Copies of original bank statements for at least the past three months. Internet and ATM printouts may not be accepted by some banks. Where possible ask for these to be printed on your bank's headed paper.

    Evidence of earnings: e.g. salary slips, a letter from your employer. Documents not in English must be translated by an official translator.

    Proof of your current and permanent address.

    Passport-sized photos.

    Accommodation references - more than 2 copies would be ideal.
  • Healthcare

    The UK has a healthcare service called the National Health Service (NHS). Hospital treatment and consultations with a doctor are free but you will usually have to pay towards the cost of a prescription. International students enrolled in a course lasting more than 6 months and their spouses and/or children (under the age of 16, or 19 if in further education) if living permanently with you, will also be entitled to the same NHS treatment as people who are ordinarily resident in the UK.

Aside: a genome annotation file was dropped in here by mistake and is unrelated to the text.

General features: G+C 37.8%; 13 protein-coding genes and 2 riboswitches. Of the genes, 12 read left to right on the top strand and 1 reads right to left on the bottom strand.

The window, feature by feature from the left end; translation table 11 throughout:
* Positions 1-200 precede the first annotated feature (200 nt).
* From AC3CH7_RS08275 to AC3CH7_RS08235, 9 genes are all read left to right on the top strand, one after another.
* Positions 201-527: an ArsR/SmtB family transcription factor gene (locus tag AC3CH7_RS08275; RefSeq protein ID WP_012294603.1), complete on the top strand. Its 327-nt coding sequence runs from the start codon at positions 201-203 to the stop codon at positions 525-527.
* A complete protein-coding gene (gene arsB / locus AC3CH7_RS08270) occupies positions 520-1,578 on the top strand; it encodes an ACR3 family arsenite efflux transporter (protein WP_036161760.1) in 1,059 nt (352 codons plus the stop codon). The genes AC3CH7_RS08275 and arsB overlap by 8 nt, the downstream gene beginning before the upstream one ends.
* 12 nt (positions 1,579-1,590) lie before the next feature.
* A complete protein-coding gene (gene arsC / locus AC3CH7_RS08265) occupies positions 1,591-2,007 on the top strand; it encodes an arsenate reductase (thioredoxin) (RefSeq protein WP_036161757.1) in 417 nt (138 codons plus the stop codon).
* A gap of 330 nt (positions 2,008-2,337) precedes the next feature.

After you have found a permanent place to live, you should register with a doctor closer to your home. In order to register, you'll need a letter from your programme office confirming that you are a full-time student and verifying your London address.

    Find out more about the NHS and registering for a doctor.


    In the event of an accident, you should telephone 999, the number for all UK emergency services that require immediate assistance. If you are registered with the NHS, accident and emergency services are free.


    In Britain, most people have to pay for dental treatment. There are exceptions if you are under 18, if you are under 19 and in full-time education, or if you are pregnant.

    To qualify for NHS dental treatment, you will need to be registered with a doctor.

    If you would prefer to receive private dental treatment, there are plenty of private surgeries in London. Many NHS dentists also offer private treatment.